In some ways, TLC is more like a utility than a gaming company. We know how much superannuation funds like listed utilities and how few remain on ASX after takeovers.
Moreover, TLC was the stronger part of Tabcorp before the merger. Often with demergers, companies spin off the weak part of the business (or, increasingly, the part that has the fossil-fuel operations, in the case of mining, so they can pollute the planet through a different company structure). The “child” company underperforms because it was often starved of capital before the demerger.
In this case, TLC has come to market in excellent shape. Unlike many demergers, TLC does not have to repair the business after years of management neglect or inability to compete for capital internally.
There’s also a case that the new Tabcorp could be a takeover target. The wagering business has previously attracted interest from a US bookmaking giant. The business has plenty of headwinds as more wagering is done online and competition continues to intensify. Tabcorp’s wagering business has struggled for some time but would arguably be worth more in the hands of a global operator with greater scale.
Faster global consolidation in wagering is underway as a smaller group of online sports-betting giants increase their market share, and after US sports-betting reforms. That could put Tabcorp in the firing line again, but I’ll stick with TLC and lotteries for now.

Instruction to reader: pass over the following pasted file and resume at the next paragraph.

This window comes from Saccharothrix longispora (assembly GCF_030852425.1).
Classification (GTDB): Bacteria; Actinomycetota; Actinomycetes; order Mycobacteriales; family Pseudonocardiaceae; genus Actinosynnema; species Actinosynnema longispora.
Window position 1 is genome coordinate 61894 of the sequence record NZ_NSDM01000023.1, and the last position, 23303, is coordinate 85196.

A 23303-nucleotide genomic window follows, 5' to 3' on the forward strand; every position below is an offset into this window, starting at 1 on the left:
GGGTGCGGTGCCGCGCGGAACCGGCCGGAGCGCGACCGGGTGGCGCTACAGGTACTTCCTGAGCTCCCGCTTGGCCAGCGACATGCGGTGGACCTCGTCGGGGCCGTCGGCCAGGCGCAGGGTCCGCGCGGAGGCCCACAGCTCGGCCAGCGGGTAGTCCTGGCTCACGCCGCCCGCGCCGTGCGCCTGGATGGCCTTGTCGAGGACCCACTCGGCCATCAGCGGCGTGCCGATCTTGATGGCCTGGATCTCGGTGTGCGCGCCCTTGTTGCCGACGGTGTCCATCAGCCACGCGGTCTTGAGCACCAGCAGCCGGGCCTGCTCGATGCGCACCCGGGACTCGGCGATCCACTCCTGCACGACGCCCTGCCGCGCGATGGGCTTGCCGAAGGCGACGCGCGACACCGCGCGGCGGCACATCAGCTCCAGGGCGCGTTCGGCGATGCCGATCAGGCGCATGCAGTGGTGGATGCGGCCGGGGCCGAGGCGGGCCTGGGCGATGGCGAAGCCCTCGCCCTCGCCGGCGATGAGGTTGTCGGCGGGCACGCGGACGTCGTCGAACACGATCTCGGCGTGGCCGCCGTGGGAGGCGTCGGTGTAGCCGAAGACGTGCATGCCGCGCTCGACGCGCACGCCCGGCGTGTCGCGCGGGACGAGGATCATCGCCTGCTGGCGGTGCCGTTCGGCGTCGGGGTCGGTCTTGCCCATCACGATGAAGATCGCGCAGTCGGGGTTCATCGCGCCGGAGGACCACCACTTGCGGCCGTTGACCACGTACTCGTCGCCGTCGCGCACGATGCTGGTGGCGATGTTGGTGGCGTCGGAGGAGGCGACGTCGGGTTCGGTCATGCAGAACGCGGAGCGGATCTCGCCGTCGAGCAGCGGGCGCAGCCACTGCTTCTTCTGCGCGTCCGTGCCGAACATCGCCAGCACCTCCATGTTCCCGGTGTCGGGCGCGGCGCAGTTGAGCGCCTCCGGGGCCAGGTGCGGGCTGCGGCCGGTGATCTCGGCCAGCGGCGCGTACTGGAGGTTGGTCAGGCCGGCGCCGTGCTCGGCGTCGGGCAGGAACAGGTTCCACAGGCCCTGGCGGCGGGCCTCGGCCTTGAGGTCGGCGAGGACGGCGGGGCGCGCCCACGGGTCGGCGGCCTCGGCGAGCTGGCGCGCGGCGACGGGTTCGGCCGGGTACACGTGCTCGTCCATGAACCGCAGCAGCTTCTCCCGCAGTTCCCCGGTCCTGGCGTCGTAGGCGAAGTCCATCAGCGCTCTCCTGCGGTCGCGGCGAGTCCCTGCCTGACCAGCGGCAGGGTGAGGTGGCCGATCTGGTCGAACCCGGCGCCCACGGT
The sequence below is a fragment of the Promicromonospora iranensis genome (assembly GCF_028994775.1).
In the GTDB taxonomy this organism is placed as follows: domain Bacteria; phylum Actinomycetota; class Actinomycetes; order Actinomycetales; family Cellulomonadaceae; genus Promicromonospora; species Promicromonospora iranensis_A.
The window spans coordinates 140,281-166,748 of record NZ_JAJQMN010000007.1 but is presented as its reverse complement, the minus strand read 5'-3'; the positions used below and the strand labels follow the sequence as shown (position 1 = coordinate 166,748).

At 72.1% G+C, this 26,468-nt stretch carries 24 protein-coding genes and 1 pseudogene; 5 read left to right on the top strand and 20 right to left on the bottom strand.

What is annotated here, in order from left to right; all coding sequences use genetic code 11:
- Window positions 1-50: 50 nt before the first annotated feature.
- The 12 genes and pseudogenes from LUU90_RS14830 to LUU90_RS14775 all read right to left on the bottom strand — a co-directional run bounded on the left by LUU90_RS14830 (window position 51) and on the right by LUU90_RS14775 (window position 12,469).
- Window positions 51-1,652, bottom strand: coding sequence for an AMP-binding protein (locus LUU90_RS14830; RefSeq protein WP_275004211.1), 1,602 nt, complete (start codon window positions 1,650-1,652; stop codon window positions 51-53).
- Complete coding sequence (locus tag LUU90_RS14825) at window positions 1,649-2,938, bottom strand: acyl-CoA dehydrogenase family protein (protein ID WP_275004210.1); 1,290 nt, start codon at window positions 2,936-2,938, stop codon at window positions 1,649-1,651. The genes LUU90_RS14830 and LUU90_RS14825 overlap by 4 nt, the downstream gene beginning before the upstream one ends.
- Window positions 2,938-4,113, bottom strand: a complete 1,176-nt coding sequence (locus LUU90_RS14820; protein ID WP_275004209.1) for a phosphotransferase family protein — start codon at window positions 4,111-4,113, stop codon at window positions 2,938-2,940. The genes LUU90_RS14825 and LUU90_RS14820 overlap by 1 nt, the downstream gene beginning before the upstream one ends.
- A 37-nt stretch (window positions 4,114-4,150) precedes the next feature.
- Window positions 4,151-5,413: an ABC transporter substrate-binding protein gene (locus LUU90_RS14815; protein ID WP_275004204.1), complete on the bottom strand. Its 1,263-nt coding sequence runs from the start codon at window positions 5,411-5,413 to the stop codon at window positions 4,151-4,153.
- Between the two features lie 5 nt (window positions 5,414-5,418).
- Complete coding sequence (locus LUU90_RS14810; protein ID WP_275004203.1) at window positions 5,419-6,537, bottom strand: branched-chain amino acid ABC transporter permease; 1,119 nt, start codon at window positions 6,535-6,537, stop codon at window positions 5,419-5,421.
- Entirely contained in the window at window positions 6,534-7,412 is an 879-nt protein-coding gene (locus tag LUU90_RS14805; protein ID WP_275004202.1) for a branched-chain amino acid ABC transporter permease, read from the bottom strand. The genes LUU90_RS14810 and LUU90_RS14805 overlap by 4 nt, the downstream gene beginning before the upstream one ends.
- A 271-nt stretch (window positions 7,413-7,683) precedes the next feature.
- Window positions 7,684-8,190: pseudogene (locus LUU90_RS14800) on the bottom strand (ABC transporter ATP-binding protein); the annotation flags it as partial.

Tony Featherstone is a contributor to The Switzer Report and a former managing editor of BRW, Shares and Personal Investor magazines. All prices and analysis at 30 June 2022. This information was produced by Switzer Financial Group Pty Ltd (ABN 24 112 294 649), which is an Australian Financial Services Licensee (Licence No. 286 531This material is intended to provide general advice only. It has been prepared without having regard to or taking into account any particular investor’s objectives, financial situation and/or needs. All investors should therefore consider the appropriateness of the advice, in light of their own objectives, financial situation and/or needs, before acting on the advice. This article does not reflect the views of WealthHub Securities Limited.